“Cleve, is that you talking with Reverend Stang at the Subgenius convention?

“Yup, they submitted my name for the position of Bishop in the sub G ‘high’ church election committee.”

When the 1980s bacchanals were in full bloom, spontaneous raves of crazy joy got loose; like the hot August jam sessions with a pop-up band called “Iron Liver”: hacking original songs and throwing lyrical missives at the wall to see if they could stick.

Bobby, that is to say, …Cleve… that is to say at these particular “spirited” sessions …”Zachypar” …. the multifarian name he afforded briefly: played host and ringmaster to the frolics.

“Zachypar ….. do we need a horn section for this?

“Don’t worry, I’m going to add cowbells right after that last refrain, heh, heh, pass me a cold one, thanks. I think you should leave that phrase in about seeing your reflection in the porcelain bowl, ha, ha, ha,”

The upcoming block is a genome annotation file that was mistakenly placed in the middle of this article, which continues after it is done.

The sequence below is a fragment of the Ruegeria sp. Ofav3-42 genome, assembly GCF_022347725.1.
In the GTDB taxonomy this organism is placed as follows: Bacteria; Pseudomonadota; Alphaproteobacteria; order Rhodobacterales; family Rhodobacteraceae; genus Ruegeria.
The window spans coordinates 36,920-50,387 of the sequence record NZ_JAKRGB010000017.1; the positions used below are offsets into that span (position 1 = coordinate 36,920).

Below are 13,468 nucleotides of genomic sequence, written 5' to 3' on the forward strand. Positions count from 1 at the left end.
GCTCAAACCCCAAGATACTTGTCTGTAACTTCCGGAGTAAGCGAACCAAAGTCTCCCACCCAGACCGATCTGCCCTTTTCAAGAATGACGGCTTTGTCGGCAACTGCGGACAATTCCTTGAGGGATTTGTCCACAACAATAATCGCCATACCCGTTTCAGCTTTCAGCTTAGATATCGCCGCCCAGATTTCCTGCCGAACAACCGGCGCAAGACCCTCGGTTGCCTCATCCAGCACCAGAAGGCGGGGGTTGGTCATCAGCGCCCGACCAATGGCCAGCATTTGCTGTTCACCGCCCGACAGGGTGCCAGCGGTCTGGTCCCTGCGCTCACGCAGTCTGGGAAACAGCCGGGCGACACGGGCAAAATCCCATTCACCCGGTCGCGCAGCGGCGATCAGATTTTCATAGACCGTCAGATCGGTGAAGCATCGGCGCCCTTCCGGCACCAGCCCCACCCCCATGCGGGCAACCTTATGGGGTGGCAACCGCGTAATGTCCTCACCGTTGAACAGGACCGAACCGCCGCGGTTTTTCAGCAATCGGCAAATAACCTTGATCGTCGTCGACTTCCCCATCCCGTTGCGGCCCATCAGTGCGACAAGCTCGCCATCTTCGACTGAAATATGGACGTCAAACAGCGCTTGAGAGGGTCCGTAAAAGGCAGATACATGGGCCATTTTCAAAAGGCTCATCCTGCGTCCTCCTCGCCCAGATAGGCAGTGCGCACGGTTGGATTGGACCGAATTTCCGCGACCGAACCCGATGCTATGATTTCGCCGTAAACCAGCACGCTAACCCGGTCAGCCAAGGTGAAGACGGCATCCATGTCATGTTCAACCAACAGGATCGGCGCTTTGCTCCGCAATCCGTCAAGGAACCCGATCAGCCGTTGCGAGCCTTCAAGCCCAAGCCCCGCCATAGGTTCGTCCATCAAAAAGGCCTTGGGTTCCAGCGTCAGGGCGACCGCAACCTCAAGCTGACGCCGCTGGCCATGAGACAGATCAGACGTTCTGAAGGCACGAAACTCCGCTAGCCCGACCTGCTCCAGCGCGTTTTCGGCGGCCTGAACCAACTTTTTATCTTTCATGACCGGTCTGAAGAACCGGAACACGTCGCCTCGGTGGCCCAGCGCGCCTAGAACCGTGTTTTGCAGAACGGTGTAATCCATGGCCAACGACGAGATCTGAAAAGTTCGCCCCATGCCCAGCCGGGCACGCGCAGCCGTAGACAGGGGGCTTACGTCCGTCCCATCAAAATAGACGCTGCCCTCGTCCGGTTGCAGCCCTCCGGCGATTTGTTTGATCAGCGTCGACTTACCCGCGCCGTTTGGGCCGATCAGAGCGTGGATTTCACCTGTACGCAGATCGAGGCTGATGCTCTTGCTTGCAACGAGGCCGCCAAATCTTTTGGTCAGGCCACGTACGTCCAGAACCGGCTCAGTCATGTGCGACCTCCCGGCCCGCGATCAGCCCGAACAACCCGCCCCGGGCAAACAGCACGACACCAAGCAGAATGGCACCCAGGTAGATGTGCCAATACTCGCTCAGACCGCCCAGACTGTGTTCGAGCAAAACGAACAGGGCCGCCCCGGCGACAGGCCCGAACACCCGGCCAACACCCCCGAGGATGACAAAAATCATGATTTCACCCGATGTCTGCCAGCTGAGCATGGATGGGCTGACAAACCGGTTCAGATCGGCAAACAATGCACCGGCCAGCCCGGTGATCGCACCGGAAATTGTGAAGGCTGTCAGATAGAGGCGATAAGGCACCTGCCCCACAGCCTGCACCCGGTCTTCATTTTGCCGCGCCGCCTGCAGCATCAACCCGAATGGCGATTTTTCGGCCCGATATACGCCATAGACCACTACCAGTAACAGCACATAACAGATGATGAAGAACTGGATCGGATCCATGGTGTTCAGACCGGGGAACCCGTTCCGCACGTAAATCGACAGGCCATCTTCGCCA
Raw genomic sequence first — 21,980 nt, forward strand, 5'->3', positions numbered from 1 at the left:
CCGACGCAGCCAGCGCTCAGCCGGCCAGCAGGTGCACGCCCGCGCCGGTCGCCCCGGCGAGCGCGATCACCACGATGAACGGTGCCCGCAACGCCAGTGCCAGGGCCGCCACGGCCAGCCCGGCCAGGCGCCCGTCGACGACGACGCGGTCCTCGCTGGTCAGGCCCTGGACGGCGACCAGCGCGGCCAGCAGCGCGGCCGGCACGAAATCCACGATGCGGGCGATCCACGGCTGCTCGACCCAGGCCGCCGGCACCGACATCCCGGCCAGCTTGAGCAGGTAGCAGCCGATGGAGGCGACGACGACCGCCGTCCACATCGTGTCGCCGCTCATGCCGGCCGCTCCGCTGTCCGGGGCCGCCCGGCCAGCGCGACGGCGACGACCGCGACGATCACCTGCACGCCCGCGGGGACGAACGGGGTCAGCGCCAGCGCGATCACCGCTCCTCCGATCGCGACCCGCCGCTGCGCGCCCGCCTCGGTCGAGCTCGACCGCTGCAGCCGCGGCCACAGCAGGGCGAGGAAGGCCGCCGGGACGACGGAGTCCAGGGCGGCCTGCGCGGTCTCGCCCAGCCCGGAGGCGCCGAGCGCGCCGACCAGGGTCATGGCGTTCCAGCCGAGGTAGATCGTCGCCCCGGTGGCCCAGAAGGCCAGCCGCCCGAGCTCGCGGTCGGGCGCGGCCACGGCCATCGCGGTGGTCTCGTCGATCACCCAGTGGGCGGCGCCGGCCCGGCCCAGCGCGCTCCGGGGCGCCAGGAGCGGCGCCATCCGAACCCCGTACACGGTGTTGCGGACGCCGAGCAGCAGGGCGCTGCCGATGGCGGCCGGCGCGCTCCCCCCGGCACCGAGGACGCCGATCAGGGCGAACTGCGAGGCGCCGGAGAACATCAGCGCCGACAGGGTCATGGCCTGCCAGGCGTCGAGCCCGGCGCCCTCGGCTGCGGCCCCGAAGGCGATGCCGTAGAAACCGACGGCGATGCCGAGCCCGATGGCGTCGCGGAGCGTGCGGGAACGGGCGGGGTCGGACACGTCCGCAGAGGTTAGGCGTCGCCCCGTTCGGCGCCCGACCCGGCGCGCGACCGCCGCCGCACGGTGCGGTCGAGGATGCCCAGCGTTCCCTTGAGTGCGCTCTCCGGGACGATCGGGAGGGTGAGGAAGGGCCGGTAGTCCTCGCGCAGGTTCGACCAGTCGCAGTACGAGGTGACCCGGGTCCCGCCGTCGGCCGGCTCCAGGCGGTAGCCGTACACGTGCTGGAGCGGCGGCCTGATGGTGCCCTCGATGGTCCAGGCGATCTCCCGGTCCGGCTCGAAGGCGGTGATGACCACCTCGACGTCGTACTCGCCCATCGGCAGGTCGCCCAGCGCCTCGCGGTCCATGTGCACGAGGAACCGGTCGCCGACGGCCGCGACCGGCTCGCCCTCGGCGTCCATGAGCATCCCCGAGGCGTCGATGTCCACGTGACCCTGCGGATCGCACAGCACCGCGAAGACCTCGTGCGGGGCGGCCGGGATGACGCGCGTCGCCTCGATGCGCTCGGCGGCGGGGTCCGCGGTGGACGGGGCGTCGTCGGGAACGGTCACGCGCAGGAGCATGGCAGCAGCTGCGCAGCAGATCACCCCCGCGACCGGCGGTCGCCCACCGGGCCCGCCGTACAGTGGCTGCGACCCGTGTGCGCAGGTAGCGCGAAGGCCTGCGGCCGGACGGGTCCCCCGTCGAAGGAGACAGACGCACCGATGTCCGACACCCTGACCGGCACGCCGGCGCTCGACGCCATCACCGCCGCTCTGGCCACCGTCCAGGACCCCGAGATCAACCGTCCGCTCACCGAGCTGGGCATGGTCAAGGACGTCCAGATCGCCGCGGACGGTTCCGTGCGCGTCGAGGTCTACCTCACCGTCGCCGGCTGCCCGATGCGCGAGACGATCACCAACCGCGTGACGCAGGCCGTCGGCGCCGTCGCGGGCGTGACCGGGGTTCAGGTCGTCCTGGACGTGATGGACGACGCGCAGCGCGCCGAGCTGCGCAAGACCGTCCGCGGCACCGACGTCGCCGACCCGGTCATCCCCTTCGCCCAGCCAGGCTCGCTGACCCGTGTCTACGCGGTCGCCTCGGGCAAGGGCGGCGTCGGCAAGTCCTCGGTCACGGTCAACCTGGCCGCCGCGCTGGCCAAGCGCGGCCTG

Cleve, making mischief, the provocations, the zingers, the double entendres.

“Maybe we should call the band the Naked Apes” — quoth the maestro.


By the nineties, many of the late seventies rock proletariat were packing their social baggage away: some embracing the froth of easy money; some comfortably withdrawn and some living lives of quiet desperation. The thermal energy of the underground culture began to cool at the culmination of an epic 40 year social/political sizzle.

The hip tribes of rebellion splintered at the millennium turnover… and people lost track until the internet showed up to gather all the lost souls.

Call it “Blues for a Tormented Empire.”

He prevailed, of course, the mission in focus, building the reputation — music gigs and DJ gigs — getting booked across the Globe — London, Paris, Rome, Amsterdam, Moscow Bombay… and in between these sessions production work with Sony Pictures, Universal Studios. I can’t even catalog it.

“Seen Cleve, lately?”